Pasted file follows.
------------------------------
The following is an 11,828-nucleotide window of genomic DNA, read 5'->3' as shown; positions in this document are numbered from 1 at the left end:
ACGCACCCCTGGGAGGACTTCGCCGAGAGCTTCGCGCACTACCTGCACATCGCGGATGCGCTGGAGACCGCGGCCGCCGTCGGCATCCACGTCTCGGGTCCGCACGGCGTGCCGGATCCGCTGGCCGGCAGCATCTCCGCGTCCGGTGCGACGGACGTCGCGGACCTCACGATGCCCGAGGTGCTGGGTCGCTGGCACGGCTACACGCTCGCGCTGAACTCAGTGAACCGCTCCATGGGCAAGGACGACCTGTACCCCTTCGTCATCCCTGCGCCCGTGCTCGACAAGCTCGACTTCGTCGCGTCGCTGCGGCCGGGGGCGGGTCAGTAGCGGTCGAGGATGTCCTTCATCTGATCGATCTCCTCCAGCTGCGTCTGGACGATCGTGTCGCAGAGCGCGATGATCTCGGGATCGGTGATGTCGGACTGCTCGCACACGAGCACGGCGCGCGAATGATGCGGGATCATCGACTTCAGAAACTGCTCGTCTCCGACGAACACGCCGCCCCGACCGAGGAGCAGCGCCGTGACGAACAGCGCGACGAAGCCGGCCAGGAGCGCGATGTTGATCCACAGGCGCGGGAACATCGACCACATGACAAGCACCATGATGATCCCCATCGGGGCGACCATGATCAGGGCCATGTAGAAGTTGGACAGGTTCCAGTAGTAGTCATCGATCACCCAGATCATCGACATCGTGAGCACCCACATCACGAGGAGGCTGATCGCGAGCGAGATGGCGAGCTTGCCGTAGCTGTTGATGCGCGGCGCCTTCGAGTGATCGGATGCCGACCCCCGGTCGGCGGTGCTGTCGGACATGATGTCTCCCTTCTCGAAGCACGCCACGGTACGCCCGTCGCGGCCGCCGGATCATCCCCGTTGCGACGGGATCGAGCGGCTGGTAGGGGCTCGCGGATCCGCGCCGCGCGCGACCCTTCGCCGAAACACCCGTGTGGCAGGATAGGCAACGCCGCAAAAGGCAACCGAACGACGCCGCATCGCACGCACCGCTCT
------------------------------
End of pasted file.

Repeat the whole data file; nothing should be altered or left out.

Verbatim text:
The following is an 11,828-nucleotide window of genomic DNA, read 5'->3' as shown; positions in this document are numbered from 1 at the left end:
ACGCACCCCTGGGAGGACTTCGCCGAGAGCTTCGCGCACTACCTGCACATCGCGGATGCGCTGGAGACCGCGGCCGCCGTCGGCATCCACGTCTCGGGTCCGCACGGCGTGCCGGATCCGCTGGCCGGCAGCATCTCCGCGTCCGGTGCGACGGACGTCGCGGACCTCACGATGCCCGAGGTGCTGGGTCGCTGGCACGGCTACACGCTCGCGCTGAACTCAGTGAACCGCTCCATGGGCAAGGACGACCTGTACCCCTTCGTCATCCCTGCGCCCGTGCTCGACAAGCTCGACTTCGTCGCGTCGCTGCGGCCGGGGGCGGGTCAGTAGCGGTCGAGGATGTCCTTCATCTGATCGATCTCCTCCAGCTGCGTCTGGACGATCGTGTCGCAGAGCGCGATGATCTCGGGATCGGTGATGTCGGACTGCTCGCACACGAGCACGGCGCGCGAATGATGCGGGATCATCGACTTCAGAAACTGCTCGTCTCCGACGAACACGCCGCCCCGACCGAGGAGCAGCGCCGTGACGAACAGCGCGACGAAGCCGGCCAGGAGCGCGATGTTGATCCACAGGCGCGGGAACATCGACCACATGACAAGCACCATGATGATCCCCATCGGGGCGACCATGATCAGGGCCATGTAGAAGTTGGACAGGTTCCAGTAGTAGTCATCGATCACCCAGATCATCGACATCGTGAGCACCCACATCACGAGGAGGCTGATCGCGAGCGAGATGGCGAGCTTGCCGTAGCTGTTGATGCGCGGCGCCTTCGAGTGATCGGATGCCGACCCCCGGTCGGCGGTGCTGTCGGACATGATGTCTCCCTTCTCGAAGCACGCCACGGTACGCCCGTCGCGGCCGCCGGATCATCCCCGTTGCGACGGGATCGAGCGGCTGGTAGGGGCTCGCGGATCCGCGCCGCGCGCGACCCTTCGCCGAAACACCCGTGTGGCAGGATAGGCAACGCCGCAAAAGGCAACCGAACGACGCCGCATCGCACGCACCGCTCT